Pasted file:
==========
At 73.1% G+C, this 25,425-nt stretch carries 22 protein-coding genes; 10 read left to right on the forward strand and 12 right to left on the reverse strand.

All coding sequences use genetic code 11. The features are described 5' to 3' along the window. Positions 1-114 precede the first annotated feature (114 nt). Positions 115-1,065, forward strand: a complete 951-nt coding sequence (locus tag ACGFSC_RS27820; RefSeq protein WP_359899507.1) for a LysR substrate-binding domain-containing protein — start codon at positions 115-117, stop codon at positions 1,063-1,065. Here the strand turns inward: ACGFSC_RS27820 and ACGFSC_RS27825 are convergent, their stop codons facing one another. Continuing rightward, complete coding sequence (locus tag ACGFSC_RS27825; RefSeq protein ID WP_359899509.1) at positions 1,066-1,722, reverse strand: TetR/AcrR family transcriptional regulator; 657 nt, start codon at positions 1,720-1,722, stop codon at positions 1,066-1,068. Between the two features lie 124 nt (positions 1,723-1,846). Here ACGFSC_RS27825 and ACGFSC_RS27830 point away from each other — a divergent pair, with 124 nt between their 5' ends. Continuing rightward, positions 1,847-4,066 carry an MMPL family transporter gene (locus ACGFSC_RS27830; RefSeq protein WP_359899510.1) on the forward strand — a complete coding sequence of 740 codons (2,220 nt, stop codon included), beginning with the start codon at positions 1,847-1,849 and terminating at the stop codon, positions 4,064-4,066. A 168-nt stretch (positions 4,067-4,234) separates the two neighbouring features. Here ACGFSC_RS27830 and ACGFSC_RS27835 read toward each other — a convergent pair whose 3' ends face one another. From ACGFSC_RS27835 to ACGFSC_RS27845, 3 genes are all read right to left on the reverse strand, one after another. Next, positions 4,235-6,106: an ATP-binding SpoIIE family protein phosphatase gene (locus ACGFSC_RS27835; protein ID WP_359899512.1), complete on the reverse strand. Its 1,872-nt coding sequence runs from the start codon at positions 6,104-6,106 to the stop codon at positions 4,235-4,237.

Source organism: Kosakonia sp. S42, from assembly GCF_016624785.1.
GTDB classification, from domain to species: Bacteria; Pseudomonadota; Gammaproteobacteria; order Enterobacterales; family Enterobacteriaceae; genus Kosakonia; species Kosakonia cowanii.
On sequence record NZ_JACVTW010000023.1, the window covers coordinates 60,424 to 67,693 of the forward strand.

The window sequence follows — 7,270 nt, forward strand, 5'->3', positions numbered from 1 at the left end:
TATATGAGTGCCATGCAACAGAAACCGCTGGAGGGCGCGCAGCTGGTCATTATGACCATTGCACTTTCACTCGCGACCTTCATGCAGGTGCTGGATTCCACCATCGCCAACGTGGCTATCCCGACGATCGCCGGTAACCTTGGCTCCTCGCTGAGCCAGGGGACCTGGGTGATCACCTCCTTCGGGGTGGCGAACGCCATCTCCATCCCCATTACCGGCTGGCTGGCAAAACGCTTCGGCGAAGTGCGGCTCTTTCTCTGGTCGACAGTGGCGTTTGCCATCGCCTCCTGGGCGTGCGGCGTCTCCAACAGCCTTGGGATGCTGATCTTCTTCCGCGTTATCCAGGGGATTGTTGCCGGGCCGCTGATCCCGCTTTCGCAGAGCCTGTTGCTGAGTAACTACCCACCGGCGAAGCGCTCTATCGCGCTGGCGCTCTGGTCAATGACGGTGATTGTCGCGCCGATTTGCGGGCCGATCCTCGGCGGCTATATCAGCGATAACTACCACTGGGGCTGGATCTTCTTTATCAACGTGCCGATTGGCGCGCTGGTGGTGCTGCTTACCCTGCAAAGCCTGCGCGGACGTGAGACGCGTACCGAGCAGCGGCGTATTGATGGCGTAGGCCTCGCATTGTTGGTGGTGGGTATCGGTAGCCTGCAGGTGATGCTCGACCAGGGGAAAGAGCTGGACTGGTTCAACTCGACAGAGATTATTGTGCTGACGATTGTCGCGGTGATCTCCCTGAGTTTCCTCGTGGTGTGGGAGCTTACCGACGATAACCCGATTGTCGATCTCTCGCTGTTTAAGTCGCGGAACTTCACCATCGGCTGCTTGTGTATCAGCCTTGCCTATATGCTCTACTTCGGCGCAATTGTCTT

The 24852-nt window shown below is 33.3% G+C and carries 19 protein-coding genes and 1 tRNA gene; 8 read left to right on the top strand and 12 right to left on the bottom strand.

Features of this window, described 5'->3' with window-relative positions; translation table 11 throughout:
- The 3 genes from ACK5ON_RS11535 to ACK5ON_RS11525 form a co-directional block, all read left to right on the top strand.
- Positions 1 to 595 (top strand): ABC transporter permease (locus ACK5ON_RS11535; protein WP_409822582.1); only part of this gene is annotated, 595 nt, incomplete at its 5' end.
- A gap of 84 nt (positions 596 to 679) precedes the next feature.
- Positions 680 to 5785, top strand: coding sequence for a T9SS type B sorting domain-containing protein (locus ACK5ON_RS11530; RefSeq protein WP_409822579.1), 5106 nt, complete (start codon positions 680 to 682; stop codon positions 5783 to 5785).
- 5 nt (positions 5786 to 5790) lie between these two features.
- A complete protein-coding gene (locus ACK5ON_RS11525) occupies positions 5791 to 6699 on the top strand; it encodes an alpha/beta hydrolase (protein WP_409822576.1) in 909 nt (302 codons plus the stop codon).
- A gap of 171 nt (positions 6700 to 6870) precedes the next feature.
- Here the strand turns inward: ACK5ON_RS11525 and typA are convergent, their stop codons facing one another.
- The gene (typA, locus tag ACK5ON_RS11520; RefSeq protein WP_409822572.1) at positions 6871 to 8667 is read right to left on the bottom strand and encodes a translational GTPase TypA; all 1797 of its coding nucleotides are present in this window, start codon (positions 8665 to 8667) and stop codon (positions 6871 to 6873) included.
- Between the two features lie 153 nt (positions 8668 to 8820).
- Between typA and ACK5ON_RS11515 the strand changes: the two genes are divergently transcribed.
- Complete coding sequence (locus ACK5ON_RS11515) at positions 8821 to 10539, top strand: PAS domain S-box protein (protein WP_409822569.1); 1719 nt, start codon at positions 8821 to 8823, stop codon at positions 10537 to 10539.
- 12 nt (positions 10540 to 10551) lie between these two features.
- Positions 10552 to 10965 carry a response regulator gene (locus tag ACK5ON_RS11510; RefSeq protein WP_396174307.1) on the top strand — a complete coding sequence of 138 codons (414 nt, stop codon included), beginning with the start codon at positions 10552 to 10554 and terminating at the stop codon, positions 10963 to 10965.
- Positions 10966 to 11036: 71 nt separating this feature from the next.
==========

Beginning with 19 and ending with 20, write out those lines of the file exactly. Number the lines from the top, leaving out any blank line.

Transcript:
- Between the two features lie 153 nt (positions 8668 to 8820).
- Between typA and ACK5ON_RS11515 the strand changes: the two genes are divergently transcribed.